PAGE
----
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Reading The Sacred Sex Bible

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  The Sacred Sex Bible

Cassandra Lorius’ previous books include Tantric Sex, 101 Nights of Tantric Sex: How to Make Each Night a New Way to Sexual Ecstasy and Tantric Secrets: 7 Steps to the Best Sex of Your Life. Clearly, she is not afraid of Tantric practices, or of sharing them with a broad audience. Lorius continues to make sacred sex accessible in her 400-page newest release, illustrated with ancient art and modern couples. She devotes three chapters to the West, then three to the East.

Readers expecting to get to the sexual exercises right away have found the wrong book. The Sacred Sex Bible starts with goddess worship practices from ancient history. In the introduction, Lorius asserts, “In making love with a sense of the sacred, your body becomes a temple and your partner’s body a shrine. You use your bodies to worship one another and sex becomes a means of opening up the sacred dimensions of life as a whole.” Her early chapters explain how Western culture has lost a dimension of this attitude by turning away from goddess worship to a patriarchal cultural system that devalues the female body. The last vestiges of the goddess-worshipping, woman-valuing belief system were labeled as “witchcraft” and brutally repressed.

What Westerners can learn from the East, Lorius explains, include the ideas of life as interconnectedness, an interplay of energies. In “Blood Sugar Sex Magik,” I mentioned the union of the deities Kali-Shakti and Shiva. Lorius explains that in classical Tantric tradition, the male principle, Shiva, is envisioned as a pure consciousness, full of potential but static. The universe could not exist without the female principle, Kali-Shakti, to bring motion, animation, into being.

Without the two complementary equals, there can be no creation, no life, no universe, no ultimate dissolution and re-creation. From the relationship of Shiva and Kali-Shakti, we can learn about sex as an energy relationship – and that’s where the fun exercises come in. The exercises encourage pairs of lovers to revere one another’s bodies, seeing the goddess in the female body and the god in the male. Lorius doesn’t assume a heterosexual pairing, but makes these exercises accessible to all couples and to solo practitioners. Men are encouraged to find the feminine in themselves and women the masculine in themselves, creating a balance based in part on the Daoist equivalent of Tantra, the idea of yin and yang.

  Tantra and Neo-Tantra

One of the subtleties I may have initially failed to grasp is the distinction between classical Tantra and neo-Tantra. Classical Tantra, Lorius explains, is a dynamic, living religious traditional encompassing a wide range of Hindu and Buddhist practices. Lorius does not excuse classical Tantra from its share of sexism. She notes that the writers of classical texts were male, with a few notable exceptions, and that classical Tantra’s focus on self-development sometimes comes at the expense of the (female) partner who participates in traditional Tantric rituals. “Tantric sex had nothing to do with better sex or orgasms,” Lorius writes. “It was sex in the service of a much bigger sense of awareness…”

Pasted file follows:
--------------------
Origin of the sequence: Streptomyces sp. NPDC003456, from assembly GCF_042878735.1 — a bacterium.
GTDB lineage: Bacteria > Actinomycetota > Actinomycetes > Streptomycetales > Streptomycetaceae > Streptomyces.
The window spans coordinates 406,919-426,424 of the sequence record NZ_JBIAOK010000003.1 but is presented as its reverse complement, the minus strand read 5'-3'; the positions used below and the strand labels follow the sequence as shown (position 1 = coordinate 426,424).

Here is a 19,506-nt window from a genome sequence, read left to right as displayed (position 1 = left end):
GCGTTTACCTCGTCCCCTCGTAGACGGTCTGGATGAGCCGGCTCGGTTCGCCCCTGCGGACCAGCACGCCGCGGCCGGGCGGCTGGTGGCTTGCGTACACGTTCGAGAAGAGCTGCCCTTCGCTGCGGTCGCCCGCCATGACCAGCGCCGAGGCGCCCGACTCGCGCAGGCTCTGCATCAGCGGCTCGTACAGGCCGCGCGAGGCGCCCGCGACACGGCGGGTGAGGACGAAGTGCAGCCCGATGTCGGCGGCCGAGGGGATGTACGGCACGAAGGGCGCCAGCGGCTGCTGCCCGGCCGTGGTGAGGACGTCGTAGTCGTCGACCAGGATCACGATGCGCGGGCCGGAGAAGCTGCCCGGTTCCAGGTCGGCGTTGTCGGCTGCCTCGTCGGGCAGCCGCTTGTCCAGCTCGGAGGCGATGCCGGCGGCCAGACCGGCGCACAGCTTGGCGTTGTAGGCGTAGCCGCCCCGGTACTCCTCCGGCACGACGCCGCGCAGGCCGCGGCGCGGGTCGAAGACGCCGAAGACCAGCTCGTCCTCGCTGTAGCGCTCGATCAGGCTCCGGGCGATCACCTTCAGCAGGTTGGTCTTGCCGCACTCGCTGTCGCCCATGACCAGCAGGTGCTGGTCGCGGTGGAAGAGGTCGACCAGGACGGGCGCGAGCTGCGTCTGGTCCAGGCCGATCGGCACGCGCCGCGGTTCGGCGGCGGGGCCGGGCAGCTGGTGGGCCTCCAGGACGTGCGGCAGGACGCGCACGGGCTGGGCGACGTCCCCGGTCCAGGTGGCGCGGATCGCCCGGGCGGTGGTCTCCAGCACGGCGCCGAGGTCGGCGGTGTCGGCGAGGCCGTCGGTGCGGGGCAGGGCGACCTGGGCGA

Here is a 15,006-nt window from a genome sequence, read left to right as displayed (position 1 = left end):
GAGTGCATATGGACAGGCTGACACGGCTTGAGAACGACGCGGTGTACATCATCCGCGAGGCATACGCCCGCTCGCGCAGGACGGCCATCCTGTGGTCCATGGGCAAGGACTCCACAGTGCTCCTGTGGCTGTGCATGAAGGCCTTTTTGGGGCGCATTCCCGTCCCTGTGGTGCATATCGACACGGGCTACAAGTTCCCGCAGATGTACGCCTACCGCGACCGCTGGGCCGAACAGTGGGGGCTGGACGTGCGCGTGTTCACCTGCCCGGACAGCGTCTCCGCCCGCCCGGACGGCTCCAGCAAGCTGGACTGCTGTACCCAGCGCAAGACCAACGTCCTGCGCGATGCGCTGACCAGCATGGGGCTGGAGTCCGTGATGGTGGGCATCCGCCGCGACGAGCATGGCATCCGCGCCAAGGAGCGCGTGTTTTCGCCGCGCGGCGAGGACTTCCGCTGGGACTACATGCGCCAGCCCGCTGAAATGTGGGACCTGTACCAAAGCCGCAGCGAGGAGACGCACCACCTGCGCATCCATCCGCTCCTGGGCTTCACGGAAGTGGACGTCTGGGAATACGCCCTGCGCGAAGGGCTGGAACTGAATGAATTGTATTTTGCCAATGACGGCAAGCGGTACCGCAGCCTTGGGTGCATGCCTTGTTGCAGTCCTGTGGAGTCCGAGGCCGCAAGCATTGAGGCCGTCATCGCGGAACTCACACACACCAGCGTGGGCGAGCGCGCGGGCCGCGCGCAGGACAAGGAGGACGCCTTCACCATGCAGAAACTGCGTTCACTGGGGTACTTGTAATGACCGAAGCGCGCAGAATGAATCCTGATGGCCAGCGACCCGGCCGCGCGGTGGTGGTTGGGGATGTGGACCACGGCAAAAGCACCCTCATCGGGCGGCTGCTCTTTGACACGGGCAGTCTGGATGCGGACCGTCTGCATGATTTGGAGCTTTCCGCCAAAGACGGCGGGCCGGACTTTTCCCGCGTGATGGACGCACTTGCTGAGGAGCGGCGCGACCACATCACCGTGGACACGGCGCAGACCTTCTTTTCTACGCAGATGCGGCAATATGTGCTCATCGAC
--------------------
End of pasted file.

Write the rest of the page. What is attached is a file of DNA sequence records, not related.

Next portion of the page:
Lorius differentiates classic Tantra from neo-Tantra, the form Westernized version that began to gain popularity in the U.S. in the 1960s. Sometimes called “California Tantra,” neo-Tantra is divorced from the cultural associations of its roots in India and Tibet. Neo-Tantra stresses couple relationships and positive body image. It’s less about adherence to a set of beliefs and more about what an individual or couple can learn from more experienced teachers. In modern practice, sacred sex is a way of using a sexual relationship not for personal pleasure, but for building a deep connection between two people. This connection is so deep that it naturally leads to the experience of bliss, defined as a glimpse of the fundamental interconnectedness of all life, a moment of pure consciousness.

Who’s afraid of pure consciousness? Not me. Not anymore.

  Untied From the Stake

Sacred sex should be approached with the proper respect due to any human interaction, but not necessarily with the fear and trembling that I first imagined. As Cassandra Lorius tells it, it’s all about a connection that encourages openness, but also a fundamental acceptance of one’s partner’s body, mind and soul. We can all get down with the respect and acceptance.

In some ways, my personal revelation from The Sacred Sex Bible comes as déjà vu. As I learned from my failed attempt at ghostwriting a BDSM manual, I learned that I’m more repressed, frightened and judgmental than I like to think. My Catholic school upbringing jumps up within me and urges me to burn the witch, even though I know perfectly well that the “witch” is me.

And still I rise. The fun of being a sex writer is that I get to learn, grow, stretch my boundaries and get more comfortable in my own skin. Indeed, this is the fun part of being a sexual being. Incorporating goddess worship or another form of spirituality into a sexual relationship doesn’t need to come with a black label, but it does come as a challenge. It challenges me to use my sexual self to reach beyond the familiar and attempt to touch the sky. I may even work up the nerve to say hey to Venus while I’m up there. If it challenges you in a different way, I think the universe will be okay with that, too.